The Oculus And Facebook Tie-In Is Somehow Becoming Worse, Instead Of Better

The Oculus And Facebook Tie-In Is Somehow Becoming Worse, Instead Of Better
Credit: Think via YouTube

It’s becoming infinitely more clear as time progresses that Facebook as zero intention of offering the Oculus Rift as an actual VR platform as its primary focus; instead, it’s attempting to rope in as many users as possible into the extremely toxic social media platform that readily sells all data that you have to offer.

In exchange, you get to listen to those sweet racist rants from one of your distant relatives every Sunday.

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To some, it’s a bit of a one-sided exchange that has been consistently losing its draw as time progresses; thus, the Facebook acquisition of one of the first commercially VR has been solely to rope people into its astoundingly large net of trackers and data-collection.

We’ve discussed recently how people attempting to stymie Facebook’s acquisition by making accounts with the absolute minimum of data results in a ban; they want your full legal name, telephone numbers, and some pictures in order to ensure that you are who you say that you are when you sign into the social media network.

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After all, there’s little value in selling the data of a person that doesn’t exist.

Yet now, Oculus users that become fed-up with the consistent attempts to rope users into the social media network are finding something else entirely to struggle with; if you deleted your Facebook account, you lose every purchase you’ve ever made for your Oculus account.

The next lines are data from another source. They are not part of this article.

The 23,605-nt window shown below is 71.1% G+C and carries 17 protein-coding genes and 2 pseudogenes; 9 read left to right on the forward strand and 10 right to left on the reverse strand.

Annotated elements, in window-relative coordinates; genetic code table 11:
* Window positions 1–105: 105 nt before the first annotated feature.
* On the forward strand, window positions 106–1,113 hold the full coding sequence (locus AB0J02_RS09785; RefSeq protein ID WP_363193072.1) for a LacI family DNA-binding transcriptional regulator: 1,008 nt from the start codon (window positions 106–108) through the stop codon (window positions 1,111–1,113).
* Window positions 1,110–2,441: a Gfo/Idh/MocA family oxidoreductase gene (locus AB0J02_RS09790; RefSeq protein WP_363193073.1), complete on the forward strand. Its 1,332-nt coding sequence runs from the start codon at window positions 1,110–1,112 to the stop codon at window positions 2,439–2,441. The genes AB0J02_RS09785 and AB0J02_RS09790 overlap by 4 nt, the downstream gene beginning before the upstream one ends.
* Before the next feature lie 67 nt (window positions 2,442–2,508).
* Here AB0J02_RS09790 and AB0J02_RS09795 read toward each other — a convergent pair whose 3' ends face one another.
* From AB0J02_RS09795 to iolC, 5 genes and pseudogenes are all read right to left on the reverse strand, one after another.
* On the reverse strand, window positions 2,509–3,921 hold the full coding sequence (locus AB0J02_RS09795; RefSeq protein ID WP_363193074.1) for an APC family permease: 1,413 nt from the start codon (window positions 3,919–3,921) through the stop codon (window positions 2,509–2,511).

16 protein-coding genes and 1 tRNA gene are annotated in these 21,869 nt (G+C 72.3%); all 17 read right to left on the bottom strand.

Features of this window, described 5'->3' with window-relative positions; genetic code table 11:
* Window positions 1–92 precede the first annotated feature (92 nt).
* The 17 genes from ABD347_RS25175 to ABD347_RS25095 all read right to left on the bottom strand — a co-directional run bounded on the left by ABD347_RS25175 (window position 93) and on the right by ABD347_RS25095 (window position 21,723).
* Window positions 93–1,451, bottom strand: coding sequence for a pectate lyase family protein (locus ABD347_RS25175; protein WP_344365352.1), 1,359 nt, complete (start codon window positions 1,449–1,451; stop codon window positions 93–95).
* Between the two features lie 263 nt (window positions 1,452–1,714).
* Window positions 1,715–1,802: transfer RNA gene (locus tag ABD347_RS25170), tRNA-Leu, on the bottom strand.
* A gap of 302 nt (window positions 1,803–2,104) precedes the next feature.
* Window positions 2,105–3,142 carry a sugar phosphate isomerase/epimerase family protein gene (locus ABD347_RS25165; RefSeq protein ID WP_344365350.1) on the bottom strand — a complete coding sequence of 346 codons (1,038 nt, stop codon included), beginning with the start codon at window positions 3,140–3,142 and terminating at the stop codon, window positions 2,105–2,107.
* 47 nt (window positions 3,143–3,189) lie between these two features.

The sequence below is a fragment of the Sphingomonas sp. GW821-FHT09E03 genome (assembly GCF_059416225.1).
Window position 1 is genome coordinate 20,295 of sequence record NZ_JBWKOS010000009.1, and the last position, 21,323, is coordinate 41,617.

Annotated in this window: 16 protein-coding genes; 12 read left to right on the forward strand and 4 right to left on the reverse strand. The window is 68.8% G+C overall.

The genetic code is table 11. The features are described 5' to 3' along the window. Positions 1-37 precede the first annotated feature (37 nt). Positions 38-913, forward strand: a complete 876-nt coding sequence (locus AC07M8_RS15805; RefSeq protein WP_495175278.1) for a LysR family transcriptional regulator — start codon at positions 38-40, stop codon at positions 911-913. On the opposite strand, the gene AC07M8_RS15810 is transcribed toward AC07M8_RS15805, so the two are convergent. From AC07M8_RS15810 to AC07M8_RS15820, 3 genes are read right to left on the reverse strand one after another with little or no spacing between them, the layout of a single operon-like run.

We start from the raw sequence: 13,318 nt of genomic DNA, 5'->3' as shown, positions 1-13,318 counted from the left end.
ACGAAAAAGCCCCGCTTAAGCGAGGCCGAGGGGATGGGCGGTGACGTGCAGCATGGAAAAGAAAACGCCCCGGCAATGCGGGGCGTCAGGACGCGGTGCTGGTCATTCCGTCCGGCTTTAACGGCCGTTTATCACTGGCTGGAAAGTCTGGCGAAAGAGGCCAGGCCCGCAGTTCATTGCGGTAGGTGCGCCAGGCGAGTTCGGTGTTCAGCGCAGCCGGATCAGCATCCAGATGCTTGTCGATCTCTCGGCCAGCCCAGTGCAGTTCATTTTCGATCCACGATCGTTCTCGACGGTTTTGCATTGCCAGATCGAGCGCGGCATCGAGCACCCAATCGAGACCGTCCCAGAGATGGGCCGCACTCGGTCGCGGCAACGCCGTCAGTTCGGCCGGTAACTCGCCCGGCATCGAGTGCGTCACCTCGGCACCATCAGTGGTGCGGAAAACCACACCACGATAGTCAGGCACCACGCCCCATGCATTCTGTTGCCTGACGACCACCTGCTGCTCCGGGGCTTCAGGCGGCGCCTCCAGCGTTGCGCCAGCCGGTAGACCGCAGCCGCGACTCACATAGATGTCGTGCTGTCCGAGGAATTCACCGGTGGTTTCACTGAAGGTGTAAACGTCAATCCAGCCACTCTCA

You also lose all of your progress in titles (which matters admittedly less, since you will need to repurchase the titles regardless, which of course requires you to restart a Facebook account), and additional purchases such as DLC.

This is an unprecedented level of personal data aggregation, forcing users to either offer their data, or their pricey Oculus VR system effectively becomes a fancy paperweight with cords poking out of it.

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This is how the earliest VR adopters are being treated, and it’s in extremely poor taste at the absolute minimum. For Oculus owners, there is currently absolute nothing they can do; attempts to separate the Oculus from Facebook thus far have been stymied, and the Oculus is set to lose the majority of its functions unless users capitulate to Facebook’s demands.

The outcry from the Oculus community has been monumental but has thus far apparently fallen on deaf ears from the Facebook staff. Effectively, Facebook is double-dipping in terms of monetization strategies, and this is where things get a bit dicey; if Facebook can survive this egregious malfeasance, and get people to stay with the Oculus platform, there’s a not-too-distant future where other consoles begin the same.